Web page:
Michelle Franzen, who at 27 will be attending graduate school in May, said, "Yes, I'm very interested. I've spent all this time working on my education, and I'm hoping it will pay off."

Moy, at 62, said she is ready for retirement.

The report also addressed sexual harassment and sex discrimination in the workplace. Thirty-three percent of the women surveyed said they had experienced sexual harassment personally, and 43 percent of the women said they had witnessed discrimination to the advantage of men.

Moy, who is Chinese, said her experiences with sexual harassment have been very subtle, but she attributes the way women are treated in the department to the different ethnicities represented within and the way their cultures view women.

"(The department) is a good-old-boy network," Moy said, "and with the few women here, there's not a good-old-girl network.

"Coming from a different ethnic background, I guess I accepted (being harassed) a little more because that's how I was raised, but I think professionally, it's just wrong."

For the report, 4200 surveys were mailed (2100 to each gender). Seventy-two percent of the women responded compared to 64 percent of the men.






The July 4 fireworks displays will be a sight to see for many people, but for some who have suffered firework-related eye injuries, such a sight may only be imagined.

A coaltion of health and safety groups have united to pressure state legislators to ban the sale and use of bottle-rockets- a firework that accounts for some 72 percent of eye injuries requiring hospitalization - because of injuries that have caused in the past.

Dr. M. Bowes Hamill, a member of the American Academy of Opthamology, said more that 10,000 people are expected to suffer from eye injuries due to the private use of class C fireworks.

"The most dangerous firework (which is illegal in Texas) is the bottle-rocket because people can shoot them at each other," Hamill said.

"One out of three people will suffer from permanent blindness in at least one eye." Another injury that can result from bottle-rockets is eyeball ruptures, and it takes approximately two to three hours of surgery to sew the eyeball back toether.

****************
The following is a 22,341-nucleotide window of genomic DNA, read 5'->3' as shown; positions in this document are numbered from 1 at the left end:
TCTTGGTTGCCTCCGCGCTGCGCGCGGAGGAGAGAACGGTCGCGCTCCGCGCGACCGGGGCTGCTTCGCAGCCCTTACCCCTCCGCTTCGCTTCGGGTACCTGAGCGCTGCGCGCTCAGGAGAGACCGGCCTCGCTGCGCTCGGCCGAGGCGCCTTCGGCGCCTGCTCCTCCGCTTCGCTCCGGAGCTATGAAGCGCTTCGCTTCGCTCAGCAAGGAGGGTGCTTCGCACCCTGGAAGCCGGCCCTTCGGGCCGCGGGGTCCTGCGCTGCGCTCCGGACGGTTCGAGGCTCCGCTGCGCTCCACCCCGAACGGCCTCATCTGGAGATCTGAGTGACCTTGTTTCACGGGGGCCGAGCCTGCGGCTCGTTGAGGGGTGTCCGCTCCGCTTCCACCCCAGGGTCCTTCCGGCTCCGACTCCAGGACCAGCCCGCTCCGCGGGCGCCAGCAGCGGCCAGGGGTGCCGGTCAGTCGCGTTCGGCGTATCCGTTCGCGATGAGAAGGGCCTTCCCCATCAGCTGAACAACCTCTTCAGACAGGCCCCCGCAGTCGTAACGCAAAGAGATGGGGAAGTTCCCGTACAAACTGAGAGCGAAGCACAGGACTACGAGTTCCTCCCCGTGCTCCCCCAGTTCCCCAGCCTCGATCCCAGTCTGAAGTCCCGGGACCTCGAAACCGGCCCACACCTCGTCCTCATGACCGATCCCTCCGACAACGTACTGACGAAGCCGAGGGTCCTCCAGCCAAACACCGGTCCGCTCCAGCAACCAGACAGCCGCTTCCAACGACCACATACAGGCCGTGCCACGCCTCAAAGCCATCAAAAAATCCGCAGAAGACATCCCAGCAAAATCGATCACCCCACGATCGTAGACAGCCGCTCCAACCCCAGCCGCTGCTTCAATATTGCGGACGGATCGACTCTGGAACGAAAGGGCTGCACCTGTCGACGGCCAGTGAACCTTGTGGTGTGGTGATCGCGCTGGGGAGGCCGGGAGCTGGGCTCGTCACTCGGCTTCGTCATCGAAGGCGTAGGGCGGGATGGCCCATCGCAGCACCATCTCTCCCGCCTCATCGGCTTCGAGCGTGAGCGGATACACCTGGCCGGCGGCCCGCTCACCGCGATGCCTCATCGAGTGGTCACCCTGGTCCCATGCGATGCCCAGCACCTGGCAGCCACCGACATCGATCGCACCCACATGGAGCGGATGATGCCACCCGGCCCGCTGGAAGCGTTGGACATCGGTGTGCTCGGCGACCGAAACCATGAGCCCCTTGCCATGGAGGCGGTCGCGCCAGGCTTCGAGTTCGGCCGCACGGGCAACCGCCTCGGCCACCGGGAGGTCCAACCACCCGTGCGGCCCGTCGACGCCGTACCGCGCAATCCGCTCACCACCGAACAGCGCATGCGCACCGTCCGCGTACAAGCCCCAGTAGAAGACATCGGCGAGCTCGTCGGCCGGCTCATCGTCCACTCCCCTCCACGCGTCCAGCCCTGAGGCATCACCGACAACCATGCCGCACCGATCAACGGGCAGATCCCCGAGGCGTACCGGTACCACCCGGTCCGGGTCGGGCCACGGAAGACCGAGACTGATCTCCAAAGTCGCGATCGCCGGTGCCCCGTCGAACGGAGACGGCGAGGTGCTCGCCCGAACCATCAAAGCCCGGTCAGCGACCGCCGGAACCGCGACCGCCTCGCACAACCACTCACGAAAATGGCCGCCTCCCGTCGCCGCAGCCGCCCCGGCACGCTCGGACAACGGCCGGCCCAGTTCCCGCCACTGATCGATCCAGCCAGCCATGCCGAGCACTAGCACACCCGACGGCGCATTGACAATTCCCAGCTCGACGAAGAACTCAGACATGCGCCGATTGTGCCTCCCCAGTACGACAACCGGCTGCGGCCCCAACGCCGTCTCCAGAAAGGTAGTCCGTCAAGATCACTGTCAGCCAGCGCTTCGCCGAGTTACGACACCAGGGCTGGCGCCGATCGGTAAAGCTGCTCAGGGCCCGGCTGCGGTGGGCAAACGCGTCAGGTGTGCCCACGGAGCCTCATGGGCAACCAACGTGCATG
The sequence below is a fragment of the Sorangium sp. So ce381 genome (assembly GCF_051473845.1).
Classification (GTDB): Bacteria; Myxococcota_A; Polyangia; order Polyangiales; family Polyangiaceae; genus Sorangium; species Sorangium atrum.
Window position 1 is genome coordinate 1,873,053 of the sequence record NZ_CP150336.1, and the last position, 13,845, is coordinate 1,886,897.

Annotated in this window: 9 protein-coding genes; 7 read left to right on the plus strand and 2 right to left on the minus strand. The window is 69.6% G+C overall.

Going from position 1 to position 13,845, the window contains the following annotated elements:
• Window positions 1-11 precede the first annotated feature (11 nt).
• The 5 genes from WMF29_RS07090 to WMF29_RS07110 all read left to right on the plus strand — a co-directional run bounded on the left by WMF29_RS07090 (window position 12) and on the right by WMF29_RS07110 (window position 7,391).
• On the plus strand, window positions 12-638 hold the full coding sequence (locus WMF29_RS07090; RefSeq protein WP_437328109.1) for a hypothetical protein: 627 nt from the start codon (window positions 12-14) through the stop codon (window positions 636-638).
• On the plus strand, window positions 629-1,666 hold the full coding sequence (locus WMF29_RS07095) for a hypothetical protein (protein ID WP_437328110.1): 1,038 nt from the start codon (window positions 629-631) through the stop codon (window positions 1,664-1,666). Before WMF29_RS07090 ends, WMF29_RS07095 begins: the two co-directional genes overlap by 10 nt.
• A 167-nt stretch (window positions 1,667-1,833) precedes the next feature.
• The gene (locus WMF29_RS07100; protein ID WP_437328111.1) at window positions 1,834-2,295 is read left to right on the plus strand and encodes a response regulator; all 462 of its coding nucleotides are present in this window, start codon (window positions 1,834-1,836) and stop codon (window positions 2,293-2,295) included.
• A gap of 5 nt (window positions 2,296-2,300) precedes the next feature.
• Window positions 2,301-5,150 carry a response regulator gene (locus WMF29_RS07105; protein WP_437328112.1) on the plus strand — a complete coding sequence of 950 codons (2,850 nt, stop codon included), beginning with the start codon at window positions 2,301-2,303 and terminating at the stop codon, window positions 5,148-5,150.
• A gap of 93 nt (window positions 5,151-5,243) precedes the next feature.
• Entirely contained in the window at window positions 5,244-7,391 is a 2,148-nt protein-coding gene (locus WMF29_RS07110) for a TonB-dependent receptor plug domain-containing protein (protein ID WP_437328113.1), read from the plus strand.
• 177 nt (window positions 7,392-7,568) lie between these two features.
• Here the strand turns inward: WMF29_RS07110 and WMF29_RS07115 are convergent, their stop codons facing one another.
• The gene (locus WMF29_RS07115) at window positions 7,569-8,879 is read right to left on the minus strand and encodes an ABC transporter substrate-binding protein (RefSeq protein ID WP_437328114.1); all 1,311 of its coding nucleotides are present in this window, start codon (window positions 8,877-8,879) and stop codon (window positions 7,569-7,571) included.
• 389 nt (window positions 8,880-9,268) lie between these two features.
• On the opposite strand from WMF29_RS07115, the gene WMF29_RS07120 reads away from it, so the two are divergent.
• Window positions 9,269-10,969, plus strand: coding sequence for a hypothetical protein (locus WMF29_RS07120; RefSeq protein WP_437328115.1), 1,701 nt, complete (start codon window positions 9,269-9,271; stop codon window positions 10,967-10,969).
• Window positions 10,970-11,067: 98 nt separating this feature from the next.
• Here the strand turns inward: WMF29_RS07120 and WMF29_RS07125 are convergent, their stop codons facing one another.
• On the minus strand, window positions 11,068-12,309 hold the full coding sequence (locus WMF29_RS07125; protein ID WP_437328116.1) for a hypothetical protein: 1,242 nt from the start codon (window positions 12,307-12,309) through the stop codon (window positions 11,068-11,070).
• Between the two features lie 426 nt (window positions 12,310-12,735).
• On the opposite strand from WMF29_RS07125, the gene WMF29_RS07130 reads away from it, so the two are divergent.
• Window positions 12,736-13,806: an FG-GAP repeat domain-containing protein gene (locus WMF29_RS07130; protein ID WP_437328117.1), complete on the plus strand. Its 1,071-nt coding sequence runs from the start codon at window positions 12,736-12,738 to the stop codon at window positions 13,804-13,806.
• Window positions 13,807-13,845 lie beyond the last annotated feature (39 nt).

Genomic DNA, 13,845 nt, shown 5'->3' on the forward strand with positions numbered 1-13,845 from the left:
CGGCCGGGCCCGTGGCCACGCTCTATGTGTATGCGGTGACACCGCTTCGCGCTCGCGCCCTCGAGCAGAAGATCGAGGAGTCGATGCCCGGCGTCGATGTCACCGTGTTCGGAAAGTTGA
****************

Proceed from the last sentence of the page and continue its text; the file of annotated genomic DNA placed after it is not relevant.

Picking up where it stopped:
Other injuries are from sparklers or firecrackers which can result in the most common injuries - minor burns or scratches, he said.

Hamill said some 90 percent of people injured are usually bystanders and/or males 13 to 15 years old.

According to a news release from the Houston branch of the Texas Society to Prevent Blindness, $24 million was spent last year to treat firework vicitms in hospital emergency rooms.

Marita Gomez, a media reations manager form the National Branch of the TSPB said although most Class C fireworks -- except bottle-rockets -- don't impose serious threats to one's health, parents should prohibit their children from using them.

"If you wnat to see fireworks, see them at a public display," Gomez said.

fireworks lit up as stars, flags, and wheels, for example, she said.

According to Cohen, before a permit to use Class B fireworks is approved by a fire marshall, an

individual must have a suitable site to shoot the fireworks, be at a distance from buildings and spectators, and submit a diagram of the exact location.

The permit takes approximately 14 days to obtain, and costs $250 within the Houston city limits and $50 outside, Cohen said.

James Lensing of A.A. Quality, said other firework classes are A and D.

"Class A is the use of atomic bombs; anything the military uses. Class D is matches and toy devices," he said.

Lensing said the most common type of firework sold is the fountains. "They look like volcanoes that light up."

With all of the different types of fireworks that will be displayed during this Independence holiday, the need for pyro-technicians is great.

Cohen, who said that she married into the firework business when she married her husband more than 50 years ago, said her staff has increased to some 200 from an average of six to eight people due to the holiday.

"We will do at least 50 displays around Texas on July 4." Each show takes about 25 minutes, she said.

Walter Johnson, a registered nurse and an emergency room assistant nurse manager at Ben Taub hospital, said, although firework injuries are increased around July 4 and New Year's Eve holidays, "Everybody gets a kick out of it."

Gomez said she doesn't think that's an excuse for unlicensed pyro technicians to use fireworks.

"You only have one pair of eyes. If you lose your sight, you lose the ability to see public fireworks in the future," she said.

For information regarding public firework displays around Houston call the Parks and Recreation department at 845-1102.






UH was asked to return almost $1 million to one of the school's biggest benefactors after the university decided to accept a new plan and location for the proposed Alumni Center.